Tuesday, May 26, 2009

I don't know what those fuzzy caterpillars turn into.

Spring in Maine is short and intense. Everything blooms at once; at the moment, we have lilacs, rhododendrons, lilies of the valley, violets and irises blooming in my neighborhood, and the first rosebuds are appearing on bushes. The air smells wonderful, except at the edge of my parking lot, where a skunk seems to have sprayed.

But the bugs all come back at once, too: mosquitoes, fleas, ticks, beetles, blackflies, and those ubiquitous fuzzy caterpillars. I took Dizzy down to the river on Sunday afternoon, where he could greet his fans and I could sit on a stone bench and read (Sean Doolittle's SAFER, one of the best books I've read so far this year).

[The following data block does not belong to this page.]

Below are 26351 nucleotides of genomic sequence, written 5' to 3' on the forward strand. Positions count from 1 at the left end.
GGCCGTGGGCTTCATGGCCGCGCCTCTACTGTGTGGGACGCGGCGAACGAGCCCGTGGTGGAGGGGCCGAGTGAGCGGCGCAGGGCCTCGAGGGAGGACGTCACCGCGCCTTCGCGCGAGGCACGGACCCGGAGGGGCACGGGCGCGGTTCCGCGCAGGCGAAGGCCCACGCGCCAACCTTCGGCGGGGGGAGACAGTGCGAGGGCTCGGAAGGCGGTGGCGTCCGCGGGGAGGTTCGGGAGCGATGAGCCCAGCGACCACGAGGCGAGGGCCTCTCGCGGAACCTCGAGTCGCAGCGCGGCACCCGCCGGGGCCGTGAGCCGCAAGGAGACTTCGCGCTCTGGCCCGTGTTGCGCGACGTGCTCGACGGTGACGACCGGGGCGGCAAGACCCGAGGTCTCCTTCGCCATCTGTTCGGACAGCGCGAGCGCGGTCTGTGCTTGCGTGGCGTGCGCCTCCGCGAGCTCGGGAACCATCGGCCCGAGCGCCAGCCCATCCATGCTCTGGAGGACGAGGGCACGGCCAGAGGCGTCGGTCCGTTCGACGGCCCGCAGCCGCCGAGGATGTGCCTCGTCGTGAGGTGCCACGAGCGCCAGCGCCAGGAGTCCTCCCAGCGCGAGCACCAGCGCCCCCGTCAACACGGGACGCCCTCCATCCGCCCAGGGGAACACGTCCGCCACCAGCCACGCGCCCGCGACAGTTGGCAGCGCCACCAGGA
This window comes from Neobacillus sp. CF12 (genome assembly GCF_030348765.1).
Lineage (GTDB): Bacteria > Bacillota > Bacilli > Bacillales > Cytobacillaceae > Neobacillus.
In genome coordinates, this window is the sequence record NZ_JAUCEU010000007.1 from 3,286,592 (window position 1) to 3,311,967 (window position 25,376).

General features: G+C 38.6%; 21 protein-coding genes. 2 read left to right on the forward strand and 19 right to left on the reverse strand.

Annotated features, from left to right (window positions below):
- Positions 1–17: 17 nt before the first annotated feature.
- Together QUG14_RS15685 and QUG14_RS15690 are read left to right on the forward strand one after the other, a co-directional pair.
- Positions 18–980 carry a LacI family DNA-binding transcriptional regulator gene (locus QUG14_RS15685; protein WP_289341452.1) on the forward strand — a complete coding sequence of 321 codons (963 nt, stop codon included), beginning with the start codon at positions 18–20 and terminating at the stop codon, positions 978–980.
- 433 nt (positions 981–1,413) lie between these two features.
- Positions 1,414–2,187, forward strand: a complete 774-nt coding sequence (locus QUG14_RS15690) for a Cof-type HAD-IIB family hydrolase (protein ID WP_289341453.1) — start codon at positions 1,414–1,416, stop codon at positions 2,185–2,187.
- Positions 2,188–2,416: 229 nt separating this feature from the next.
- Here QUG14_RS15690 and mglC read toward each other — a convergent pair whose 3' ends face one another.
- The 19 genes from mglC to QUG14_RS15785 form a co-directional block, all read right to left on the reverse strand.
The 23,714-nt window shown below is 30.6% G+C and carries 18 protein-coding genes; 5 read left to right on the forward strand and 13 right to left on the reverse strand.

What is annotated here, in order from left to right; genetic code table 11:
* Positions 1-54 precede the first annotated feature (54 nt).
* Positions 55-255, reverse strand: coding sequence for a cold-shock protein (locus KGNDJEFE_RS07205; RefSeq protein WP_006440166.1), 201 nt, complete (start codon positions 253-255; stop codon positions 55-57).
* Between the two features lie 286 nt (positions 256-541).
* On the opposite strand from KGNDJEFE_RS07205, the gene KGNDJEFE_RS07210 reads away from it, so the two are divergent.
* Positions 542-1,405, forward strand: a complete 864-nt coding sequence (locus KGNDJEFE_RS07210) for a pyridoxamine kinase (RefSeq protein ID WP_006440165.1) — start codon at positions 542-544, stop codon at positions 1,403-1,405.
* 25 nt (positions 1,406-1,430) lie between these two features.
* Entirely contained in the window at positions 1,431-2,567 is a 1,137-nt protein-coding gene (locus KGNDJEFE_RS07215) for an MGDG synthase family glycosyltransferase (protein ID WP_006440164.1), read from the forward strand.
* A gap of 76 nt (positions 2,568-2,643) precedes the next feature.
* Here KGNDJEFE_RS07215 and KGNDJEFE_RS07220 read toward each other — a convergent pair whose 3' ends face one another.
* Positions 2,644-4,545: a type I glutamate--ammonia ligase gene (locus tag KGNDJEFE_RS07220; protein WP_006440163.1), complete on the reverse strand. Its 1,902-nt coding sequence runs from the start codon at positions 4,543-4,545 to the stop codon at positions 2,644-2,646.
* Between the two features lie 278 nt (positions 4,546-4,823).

As I was talking to one of my neighbors, I noticed that she was looking at my t-shirt, which said GEORGETOWN. Before I asked, "Did you go to Georgetown?", I looked and saw a big fuzzy caterpillar making its way up toward my collar. I was calm; caterpillars don't scare me. But I am not a tree, so flicked the critter far away from me.

We see lots of butterflies in Maine, including the monarchs, but I suspect these fuzzy caterpillars are just moths. Anybody know?

1 comment:

Karen Olson said...

They're moths. Dull, boring, colorless moths.